Mondays on Memory Lane: MARILYN DEAD (murdered) August 5, 1962 – The glaring headline sent shock waves around the world, that the world’s most beloved blonde sex symbol had “committed suicide.” I can still remember that Friday summer’s morning in August, as a six year old boy was visiting his local grocery store with his grandmother, when suddenly a woman rushed into the store waving a newspaper over her head yelling something. The next thing I remember is the grocery store becoming absolutely silent. I didn’t understand at all what was going on, I had never witnessed anything like this. I remember I tugged on “Oma’s” skirt and asked her what had happened, I clearly recall her saying to me in a hushed tone “a beautiful woman has died.” We left in silence, the people around us were transfixed on the newspaper, many crying.
Today Marilyn would have been 87 years old, the same age as my mother. I wonder, what would she have been like? A woman’s libber? A dramatic actress? A recluse? We will never know. I choose to think she would be happy, having found love again with Joe DiMaggio (they were seeing each other again, seen walking hand in hand on the beach), outspoken, not face lifted and a beautiful graceful wise old woman. I wish that for her.
“How sad that the universal symbol of love and sex appeal died so alone.” No, she didn’t die alone – she was murdered, there were many people there that night. There is all the proof in the world that has conveniently been suppressed to keep the Kennedy’s reputation clean and clear. How intense that America’s ‘Camelot’ first family would be tied to the murder of the most famous woman of all time.
New York Daily News, August 5, 1962
Marilyn knew too much. She was seeing John F. Kennedy who had to end the affair for obvious reasons and passed her on to Bobby Kennedy. When Bobby wouldn’t return her calls anymore she made a pest of herself at the White House and the Kennedy household. How is it, that during the night she died, all of her phone records magically disappeared? No one has the power to do that – except the White House. Weeks before her murder, her house was broken into. What was stolen? Jewels? Furs? Her bra? Memorabilia? No – the infamous diary that she foolishly kept. Not wanting to be considered the dumb blonde, after her visits with the Kennedy’s and political figures, she would jot down notes of what she had overheard. She would study those notes so as to sound ‘intelligent’ at the next gathering. This was at the volatile time of the Cuban missile crisis which undoubtedly MM overheard details of. She simply was “a piece of meat” (Marilyn’s own words) who knew too much.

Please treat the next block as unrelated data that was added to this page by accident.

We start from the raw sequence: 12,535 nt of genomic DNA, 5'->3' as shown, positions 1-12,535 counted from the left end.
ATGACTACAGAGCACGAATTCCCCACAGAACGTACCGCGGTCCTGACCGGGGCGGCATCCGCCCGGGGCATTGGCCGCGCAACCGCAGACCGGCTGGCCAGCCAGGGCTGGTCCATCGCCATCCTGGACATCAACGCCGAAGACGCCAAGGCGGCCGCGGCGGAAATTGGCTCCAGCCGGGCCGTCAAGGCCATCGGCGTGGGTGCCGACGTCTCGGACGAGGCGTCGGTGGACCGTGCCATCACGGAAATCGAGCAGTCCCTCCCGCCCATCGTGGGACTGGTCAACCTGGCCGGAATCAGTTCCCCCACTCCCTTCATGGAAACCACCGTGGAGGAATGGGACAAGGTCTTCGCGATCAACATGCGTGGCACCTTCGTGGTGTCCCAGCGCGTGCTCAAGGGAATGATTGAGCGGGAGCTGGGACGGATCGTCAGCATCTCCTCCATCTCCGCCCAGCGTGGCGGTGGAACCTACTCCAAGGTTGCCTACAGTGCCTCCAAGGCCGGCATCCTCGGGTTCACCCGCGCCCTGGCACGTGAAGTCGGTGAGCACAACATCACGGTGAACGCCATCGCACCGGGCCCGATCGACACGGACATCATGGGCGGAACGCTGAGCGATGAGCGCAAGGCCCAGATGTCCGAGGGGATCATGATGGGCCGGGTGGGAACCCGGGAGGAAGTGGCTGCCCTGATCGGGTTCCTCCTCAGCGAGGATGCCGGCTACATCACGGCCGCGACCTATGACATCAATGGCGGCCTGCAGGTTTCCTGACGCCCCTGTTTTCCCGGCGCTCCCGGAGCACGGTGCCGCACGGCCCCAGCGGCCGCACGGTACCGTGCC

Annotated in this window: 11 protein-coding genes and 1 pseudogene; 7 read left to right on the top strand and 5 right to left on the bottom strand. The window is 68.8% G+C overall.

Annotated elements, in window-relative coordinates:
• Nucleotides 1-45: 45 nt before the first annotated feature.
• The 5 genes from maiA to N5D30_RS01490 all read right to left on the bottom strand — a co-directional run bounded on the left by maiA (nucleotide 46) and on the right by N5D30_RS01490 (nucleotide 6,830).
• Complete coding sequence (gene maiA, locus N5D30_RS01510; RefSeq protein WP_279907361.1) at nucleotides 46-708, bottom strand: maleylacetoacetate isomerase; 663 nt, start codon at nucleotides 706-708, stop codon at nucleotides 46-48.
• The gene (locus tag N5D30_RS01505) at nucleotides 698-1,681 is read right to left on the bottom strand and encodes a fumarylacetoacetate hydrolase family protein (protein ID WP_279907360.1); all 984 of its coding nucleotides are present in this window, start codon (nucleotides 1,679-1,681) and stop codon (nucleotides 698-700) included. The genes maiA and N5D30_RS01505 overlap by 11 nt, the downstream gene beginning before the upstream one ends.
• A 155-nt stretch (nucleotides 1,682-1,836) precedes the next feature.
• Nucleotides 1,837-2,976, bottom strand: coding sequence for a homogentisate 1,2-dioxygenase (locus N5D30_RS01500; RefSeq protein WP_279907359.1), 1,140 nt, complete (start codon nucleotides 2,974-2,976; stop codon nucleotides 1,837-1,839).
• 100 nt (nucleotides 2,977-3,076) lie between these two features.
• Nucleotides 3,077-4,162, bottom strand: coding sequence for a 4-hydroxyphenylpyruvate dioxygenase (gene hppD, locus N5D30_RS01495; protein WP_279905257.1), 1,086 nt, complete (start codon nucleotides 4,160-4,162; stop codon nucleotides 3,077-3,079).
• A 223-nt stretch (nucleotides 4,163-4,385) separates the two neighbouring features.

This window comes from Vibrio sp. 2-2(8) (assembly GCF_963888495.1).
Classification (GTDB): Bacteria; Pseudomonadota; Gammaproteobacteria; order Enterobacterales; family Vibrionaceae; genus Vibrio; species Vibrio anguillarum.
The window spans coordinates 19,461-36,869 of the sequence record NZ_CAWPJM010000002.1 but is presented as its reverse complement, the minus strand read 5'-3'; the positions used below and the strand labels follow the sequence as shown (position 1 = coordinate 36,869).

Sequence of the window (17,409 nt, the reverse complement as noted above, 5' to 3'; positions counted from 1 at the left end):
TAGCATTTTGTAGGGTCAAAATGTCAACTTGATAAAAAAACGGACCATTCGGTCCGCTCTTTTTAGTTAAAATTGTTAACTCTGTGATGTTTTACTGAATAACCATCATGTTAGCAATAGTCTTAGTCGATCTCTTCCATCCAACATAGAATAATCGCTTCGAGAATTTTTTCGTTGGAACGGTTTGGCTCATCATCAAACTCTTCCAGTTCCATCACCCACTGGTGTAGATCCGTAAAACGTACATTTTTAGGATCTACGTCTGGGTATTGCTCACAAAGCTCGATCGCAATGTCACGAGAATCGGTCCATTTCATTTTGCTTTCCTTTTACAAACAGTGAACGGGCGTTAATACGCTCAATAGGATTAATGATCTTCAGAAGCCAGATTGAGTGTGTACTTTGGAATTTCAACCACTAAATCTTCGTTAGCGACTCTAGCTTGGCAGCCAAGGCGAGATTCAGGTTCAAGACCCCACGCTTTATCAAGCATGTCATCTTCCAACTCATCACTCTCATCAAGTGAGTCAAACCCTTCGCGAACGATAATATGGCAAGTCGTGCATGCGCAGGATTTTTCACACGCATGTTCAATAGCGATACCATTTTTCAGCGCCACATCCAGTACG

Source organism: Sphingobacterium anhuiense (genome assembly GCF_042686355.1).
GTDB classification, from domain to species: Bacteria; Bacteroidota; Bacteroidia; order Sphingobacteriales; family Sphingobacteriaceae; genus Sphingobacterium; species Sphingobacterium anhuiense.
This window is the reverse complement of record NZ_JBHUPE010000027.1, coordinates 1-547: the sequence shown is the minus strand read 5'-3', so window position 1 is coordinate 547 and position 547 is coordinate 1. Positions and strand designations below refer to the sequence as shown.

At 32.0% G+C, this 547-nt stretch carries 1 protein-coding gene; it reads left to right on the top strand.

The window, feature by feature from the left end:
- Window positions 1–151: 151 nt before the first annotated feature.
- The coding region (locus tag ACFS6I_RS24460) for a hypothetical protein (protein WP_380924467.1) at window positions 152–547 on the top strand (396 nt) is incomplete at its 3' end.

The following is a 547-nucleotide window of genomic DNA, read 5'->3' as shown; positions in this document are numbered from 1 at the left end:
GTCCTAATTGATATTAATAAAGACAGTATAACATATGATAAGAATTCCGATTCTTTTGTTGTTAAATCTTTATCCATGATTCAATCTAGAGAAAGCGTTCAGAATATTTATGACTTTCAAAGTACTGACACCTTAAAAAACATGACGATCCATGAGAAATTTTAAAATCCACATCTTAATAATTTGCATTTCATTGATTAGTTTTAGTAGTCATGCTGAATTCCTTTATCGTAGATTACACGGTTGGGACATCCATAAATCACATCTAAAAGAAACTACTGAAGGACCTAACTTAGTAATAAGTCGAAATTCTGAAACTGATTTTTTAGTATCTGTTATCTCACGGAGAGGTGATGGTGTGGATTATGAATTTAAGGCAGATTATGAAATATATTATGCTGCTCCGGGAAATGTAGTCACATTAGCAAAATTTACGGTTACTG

It is said she was depressed for being fired from her unfinished film “Something’s Got To Give” – not true, Dean Martin refused to continue filming unless MM was rehired, and she was. It is said she was loveless, as I said, she was seeing DiMaggio again. She was also living for the future, she had made plans to go furniture shopping in Mexico for her Spanish style home – a depressed person does not plan to buy furniture. She was known to be and said to be by her maid, Eunice Murray, a slob and would sleep rebelliously in dirty sheets for weeks and that the bed had not been made. Magically that night, new sheets appeared.
Anyone who knew her or had even seen her, saw and knew she couldn’t take pills without lots of water – there was no glass found in her room. How did she take all those pills?? The medication she is supposed to have overdosed with, leaves you dying cramped up, her body was found smooth. If she did take all the pills – where were they? The autopsy to this day shows only tea and toast in her stomach, that which her neighbor saw her eat. Her autopsy also, originally hundreds of pages long, mysteriously disappeared and was replaced with the greatly abbreviated version that exists today. The detective on the scene said he had never seen such a fishy fake set up as her bedroom death scene, but he never confessed this until shortly before he died.